You can’t get there from here.

Physical metaphors are powerful because they help us build a bridge from the tangible or “real” to the spiritual or intuitive. Sometimes I’ll be going about the daily tasks of life and have an epiphany right then and there…like I did driving around in Portland recently.

Portland is a sweet little city and it’s pretty easy to navigate once you learn the layout (quadrants!) and the major crossroads. I, however, have never been one to take the main throughways, because they feel slower to me since there is usually quite a bit more traffic than on the back roads. I like the movement and sense of freedom (read: no cars in front of me) taking the back roads allows even if the cost is going slower. (Are you already starting to see this as a metaphor for life?) So I keep trying new routes driving the city and because of Portland’s wonky layout, I inevitably end up at a dead end. In fact, I usually make many unexpected detours before reaching my final destination.

At first I was getting really frustrated about this—apologies to my sis who witnessed these freak outs a number of times. Then, the epiphany: You just can’t get there from here. It’s nothing to fret over, it’s just a fact. You can’t drive through the house at the end of the street, so you’d better turn and keep on moving.

This is life, too. If you want to meander, learn your own way, discover and explore instead of taking the known and fast route to “arrive” you’ll be making a lot of unexpected turns, romping around on new territory, and at times taking longer than your compadres on the highway.

You’ll also be learning more, seeing more and enjoying more beautiful scenery since you’re going slower. In either case you’ll likely experience frustration—on the main thoroughfare because of traffic and lack of expediency and on the back roads because you’ll be lost a lot. My frustration started to calm when I realized that obstacles are often just guidance to a new route. And this, for me, is one of the key differences between trying out an unknown route and sitting in traffic or whizzing by on the super highway, you’re always moving and usually at just the right pace to make choiceful decisions about where you’ll go next.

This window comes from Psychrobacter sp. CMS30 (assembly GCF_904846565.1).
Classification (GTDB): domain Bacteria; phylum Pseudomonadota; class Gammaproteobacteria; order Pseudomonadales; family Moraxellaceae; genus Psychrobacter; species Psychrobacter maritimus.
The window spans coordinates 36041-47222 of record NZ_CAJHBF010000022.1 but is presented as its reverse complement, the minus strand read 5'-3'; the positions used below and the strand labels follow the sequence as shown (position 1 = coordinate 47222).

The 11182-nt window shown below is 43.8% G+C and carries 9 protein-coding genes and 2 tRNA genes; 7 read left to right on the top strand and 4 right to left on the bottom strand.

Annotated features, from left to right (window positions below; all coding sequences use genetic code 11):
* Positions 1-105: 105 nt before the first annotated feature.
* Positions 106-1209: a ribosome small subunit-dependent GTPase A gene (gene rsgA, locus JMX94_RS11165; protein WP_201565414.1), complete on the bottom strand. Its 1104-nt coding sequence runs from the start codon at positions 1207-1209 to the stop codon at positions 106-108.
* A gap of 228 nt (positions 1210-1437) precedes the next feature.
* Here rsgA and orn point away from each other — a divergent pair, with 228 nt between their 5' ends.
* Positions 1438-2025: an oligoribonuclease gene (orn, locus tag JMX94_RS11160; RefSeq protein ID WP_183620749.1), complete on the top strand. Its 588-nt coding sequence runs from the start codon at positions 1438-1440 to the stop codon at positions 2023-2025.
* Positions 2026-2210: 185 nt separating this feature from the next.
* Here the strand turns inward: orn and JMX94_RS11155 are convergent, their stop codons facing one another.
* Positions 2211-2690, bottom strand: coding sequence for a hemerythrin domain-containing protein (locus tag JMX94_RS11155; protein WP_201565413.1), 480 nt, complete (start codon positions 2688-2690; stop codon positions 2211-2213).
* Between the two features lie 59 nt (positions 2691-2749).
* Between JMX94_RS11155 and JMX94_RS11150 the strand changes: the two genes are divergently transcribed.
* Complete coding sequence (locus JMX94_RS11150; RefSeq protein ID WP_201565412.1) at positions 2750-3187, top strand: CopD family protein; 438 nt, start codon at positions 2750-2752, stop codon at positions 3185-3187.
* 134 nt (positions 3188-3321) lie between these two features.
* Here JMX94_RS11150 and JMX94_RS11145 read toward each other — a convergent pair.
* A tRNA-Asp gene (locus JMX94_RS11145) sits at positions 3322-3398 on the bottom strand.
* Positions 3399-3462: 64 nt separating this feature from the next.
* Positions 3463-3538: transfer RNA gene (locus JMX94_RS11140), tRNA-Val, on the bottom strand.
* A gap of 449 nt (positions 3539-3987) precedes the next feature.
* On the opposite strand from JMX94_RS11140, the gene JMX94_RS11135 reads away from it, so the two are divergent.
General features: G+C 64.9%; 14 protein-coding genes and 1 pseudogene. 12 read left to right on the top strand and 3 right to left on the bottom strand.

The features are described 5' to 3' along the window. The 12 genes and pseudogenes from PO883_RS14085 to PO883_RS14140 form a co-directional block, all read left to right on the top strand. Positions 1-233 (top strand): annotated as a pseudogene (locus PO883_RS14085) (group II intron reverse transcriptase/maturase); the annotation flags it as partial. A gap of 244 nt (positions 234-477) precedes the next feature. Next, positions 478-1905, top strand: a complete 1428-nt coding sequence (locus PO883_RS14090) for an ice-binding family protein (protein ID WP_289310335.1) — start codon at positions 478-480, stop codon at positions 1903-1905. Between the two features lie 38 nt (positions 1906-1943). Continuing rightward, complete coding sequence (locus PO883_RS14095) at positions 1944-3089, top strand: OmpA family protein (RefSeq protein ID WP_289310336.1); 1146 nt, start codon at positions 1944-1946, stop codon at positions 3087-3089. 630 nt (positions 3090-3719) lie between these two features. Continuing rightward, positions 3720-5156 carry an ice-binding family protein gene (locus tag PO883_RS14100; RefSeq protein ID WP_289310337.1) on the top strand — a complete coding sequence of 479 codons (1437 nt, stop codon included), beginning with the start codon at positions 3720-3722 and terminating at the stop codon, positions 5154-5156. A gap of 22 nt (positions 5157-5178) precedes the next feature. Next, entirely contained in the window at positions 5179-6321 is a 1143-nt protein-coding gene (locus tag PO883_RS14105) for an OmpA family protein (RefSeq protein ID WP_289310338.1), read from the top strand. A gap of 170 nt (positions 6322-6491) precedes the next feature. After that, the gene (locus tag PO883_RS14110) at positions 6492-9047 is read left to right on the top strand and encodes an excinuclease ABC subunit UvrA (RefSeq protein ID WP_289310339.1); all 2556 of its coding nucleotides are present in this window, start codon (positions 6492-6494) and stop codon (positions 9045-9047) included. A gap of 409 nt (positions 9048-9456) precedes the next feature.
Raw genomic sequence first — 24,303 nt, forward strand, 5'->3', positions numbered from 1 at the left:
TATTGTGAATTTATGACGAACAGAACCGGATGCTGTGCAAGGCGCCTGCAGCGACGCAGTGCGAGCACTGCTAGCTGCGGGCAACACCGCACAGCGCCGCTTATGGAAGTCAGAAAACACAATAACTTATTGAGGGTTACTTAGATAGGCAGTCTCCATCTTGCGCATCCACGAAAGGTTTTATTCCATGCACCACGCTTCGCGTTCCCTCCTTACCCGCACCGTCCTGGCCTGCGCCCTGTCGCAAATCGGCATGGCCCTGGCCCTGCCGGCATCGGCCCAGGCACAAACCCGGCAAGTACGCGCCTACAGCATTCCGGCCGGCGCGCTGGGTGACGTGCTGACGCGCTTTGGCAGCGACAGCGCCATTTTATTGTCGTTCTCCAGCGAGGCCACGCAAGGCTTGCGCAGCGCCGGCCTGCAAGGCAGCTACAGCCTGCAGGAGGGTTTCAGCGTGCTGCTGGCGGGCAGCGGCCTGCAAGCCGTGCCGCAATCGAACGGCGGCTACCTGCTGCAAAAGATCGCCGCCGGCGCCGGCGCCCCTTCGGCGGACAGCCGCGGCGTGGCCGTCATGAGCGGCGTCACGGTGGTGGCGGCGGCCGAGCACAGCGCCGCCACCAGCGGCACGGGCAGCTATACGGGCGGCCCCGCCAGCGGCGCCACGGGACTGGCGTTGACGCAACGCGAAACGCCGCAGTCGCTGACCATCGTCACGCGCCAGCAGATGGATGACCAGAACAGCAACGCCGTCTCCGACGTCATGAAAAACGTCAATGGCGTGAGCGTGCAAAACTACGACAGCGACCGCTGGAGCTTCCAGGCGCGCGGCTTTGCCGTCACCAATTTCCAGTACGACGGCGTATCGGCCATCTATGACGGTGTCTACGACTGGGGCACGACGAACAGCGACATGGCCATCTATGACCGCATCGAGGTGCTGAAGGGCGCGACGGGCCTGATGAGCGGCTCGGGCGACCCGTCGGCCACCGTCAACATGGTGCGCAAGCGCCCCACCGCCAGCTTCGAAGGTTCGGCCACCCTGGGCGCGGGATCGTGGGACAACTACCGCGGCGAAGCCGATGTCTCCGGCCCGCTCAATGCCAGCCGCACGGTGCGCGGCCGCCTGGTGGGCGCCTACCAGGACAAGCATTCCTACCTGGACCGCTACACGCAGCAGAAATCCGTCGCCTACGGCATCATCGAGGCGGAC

I am what I do. And you are too!

As I pack up yet again for my impending travels, through organizing my things I came across a stash of letters and cards from friends and family. It was a treat to read them and I noticed how many folks made mention of things like my courageousness and adventurousness and my traveling vagabond ways. “Free spirit!” they called me.

Owning the “free spirit” label or even calling myself a traveler has been a long time in the making. In fact, it’s still in progress. Much like I can be in denial of the traits I don’t want to possess, I find that I am often in denial of the desirable traits I do possess.

I noticed that this is due in part to meeting so many other travelers on the road who are so well traveled and, shall we say, more graceful (as in, they’ve never run through dark forests trying to look like a crazy person so they didn’t get attacked). My friend J, for example, traveled around the world for two years before moving from Portugal to Italy where he got fluent in Italian in a matter of months and went on the job market in the financial sector. He is always optimistic and brimming with joy. Even more so when things go awry. Compared to J, I think to myself, I’m not a free spirited traveler at all!

But when I parse out what it is that I do (travel) from how I feel about what I do (mixed feelings from joy to utter terror), I notice that J and I are the same. Travelers travel. Some travelers (J) thrive on all aspects of their travels and others (me) travel despite bouts of fear, loneliness, and weariness. It is both in my comparison to others and in coming around to a new way of being or doing (it just takes me a while to adjust to changes with my identity), that I discount the things I do and who I am.

The truth is, you don’t have to do what you do perfectly, professional or even all that well. But if you travel, write, draw, study, etc. often and it’s inextricably a part of your life, then you are a traveler, writer, artist, student, etc.

I am what I do. And you are, too. Good, bad, or otherwise.